To my wonderful friends without kids,

Know that I love you just as much as I did before I had the babe.

I know it can be irritating when I suddenly have to drop the call during a serious conversation because she’s suddenly begun climbing the stairs chasing the cat’s tail . . . again.  I know it must be frustrating when there’s a crying terror in the background of every Skype call or that the only times you have me to yourself are during in-and-out conversations on my car phone.

In fact, I’m having trouble finishing writing this because she’s taken a liking to my computer. Stop. Pressing. The. Keys. lkjiuet kdf

I know a majority of my conversations with you involve her and the excitement I feel that she’s successfully eaten carrots without my having to force her. I know it doesn’t make sense that I’m super excited she didn’t break out when she tried peanut butter or I think it’s amazing that when I say, “Get your shoe,” she picks it up and brings it to me. Yes, I think it’s incredible that my one-year-old has the same intelligence as a dog, and sometimes I want to brag about the little pup.

I know it puts you in a tough position when you want to go out or host events. Sometimes, I will ask if it’s OK to bring her because I just can’t get a babysitter for everything.  Also know that I will only ask to bring her to the bars and night clubs that are baby-friendly, so you know, like none of them.

Know that I want to see you and have one-on-one time, but sometimes I just can’t. And I know that puts you in a tough position because I also want you to know that I don’t want to stop being invited.

I know that’s unfair. It’s unfair to expect you to continuously invite me out even though 90 percent of the time, I just can’t. Whether it’s because I can’t get a babysitter or because I genuinely don’t want to because I’m so exhausted, know that it’s not you. I love you. At one time I will be able to again, and I’m so afraid you’ll stop inviting me.

Contrary to what it may seem like, I don’t want my daughter to be my only friend. I think she’s a super cool kid, but she doesn’t always get my Parks and Recreation or The Office references. I can’t talk about steamy Outlander got or who will die next on Game of Thrones. No, I don’t think our friendship is just based off of TV shows, but it’s these little things I enjoy—like every time you invite me to go somewhere.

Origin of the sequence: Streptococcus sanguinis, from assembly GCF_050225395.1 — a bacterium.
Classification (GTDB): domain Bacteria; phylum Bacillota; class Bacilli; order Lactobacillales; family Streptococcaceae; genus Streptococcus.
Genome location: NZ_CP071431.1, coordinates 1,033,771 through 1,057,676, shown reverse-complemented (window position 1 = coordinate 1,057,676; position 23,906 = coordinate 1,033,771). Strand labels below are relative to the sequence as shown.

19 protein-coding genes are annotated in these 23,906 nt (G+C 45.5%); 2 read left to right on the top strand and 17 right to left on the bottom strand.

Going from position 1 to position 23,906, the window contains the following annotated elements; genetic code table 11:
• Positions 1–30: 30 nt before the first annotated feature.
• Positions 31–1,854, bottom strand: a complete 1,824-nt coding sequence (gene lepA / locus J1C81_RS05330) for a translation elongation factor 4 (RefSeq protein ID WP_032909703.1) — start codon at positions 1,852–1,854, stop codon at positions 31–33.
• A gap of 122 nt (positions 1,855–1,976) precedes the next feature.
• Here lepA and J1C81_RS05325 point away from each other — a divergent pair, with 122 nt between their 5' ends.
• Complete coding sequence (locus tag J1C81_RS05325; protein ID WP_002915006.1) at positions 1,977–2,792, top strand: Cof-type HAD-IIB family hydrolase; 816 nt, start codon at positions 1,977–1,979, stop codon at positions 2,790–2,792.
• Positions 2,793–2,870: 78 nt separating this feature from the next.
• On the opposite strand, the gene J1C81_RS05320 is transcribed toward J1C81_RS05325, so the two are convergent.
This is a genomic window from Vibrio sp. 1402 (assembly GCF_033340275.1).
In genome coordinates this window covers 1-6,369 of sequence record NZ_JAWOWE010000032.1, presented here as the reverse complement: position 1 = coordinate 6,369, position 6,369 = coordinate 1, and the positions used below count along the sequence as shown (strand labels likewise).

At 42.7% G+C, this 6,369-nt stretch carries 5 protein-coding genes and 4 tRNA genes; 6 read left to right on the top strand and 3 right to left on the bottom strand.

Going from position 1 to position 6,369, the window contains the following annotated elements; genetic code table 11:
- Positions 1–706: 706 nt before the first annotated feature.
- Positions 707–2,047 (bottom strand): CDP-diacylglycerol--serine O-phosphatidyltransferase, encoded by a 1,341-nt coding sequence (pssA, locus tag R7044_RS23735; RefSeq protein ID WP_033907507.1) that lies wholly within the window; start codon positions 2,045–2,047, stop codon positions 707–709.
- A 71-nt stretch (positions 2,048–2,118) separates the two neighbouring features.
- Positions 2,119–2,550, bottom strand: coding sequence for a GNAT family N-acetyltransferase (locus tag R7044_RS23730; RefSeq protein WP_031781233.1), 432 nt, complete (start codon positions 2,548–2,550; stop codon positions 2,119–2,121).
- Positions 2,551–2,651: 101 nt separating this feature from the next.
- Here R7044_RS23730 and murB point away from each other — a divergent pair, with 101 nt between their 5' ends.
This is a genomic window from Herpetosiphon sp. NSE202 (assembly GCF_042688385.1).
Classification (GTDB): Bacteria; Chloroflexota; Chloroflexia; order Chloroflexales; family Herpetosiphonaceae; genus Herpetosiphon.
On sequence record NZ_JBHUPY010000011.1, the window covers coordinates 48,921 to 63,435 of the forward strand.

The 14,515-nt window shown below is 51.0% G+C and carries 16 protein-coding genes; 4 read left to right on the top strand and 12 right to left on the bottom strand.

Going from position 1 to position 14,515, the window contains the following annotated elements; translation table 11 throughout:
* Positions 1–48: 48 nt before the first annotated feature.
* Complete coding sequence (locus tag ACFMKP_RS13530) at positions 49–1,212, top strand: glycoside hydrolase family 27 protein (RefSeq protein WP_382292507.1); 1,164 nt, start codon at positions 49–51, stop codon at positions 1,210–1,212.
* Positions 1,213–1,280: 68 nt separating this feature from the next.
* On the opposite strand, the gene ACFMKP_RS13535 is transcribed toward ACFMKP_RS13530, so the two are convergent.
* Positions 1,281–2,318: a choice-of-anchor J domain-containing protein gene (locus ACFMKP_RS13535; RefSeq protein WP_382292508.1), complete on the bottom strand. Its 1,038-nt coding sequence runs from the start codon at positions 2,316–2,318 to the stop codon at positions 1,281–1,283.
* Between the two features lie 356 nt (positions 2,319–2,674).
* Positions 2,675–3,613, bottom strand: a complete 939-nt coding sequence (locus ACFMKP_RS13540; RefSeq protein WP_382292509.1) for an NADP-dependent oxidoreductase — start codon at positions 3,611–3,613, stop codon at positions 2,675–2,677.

Know that I care about what happens to you. Know that I care about that guy you’re seeing and the other one who didn’t call you back. I care about your new job and that you’re considering graduate school. I want to hear about your terrible roommate and the car you’re thinking about buying.

I know it’s selfish, but know that my life isn’t too busy for you, it’s just busy. I know it’s unfair to ask you to keep trying even though you won’t see me a majority of the time. I miss you, but I need you to work with me a little bit. I’m not ignoring you. I’m not obsessed with my daughter, even though I can’t believe she turned out to be so awesome. I’m just exhausted.

Please know that just because I have a kid doesn’t mean I think you should or that your life is less than mine. Just because we’re in the middle of different paths doesn’t mean one is better. It means mine is mine and yours is yours. It doesn’t mean your life is over because you don’t have one and it doesn’t mean mine is because I do. I love my life and I love yours, even if I just don’t have the energy to show it as much as you deserve.

Know that I love you. Yes, my stories of the babe chasing cats may get old to you or her growing a tooth or waking up at 2:00 a.m. can get annoying, but hearing you say, “Man, that sucks” means the world to me.

Love,
An exhausted mom who loves you

Originally published on the author’s blog 

Tierney Cashman

I am a mother, wife, teacher, and part-time blogger where I reminisce about the various options you have as a mom, and how you will never choose the right one. To someone, you are a horrible mom, but it’s okay, because apparently I am, too. Find me on Facebook and Instagram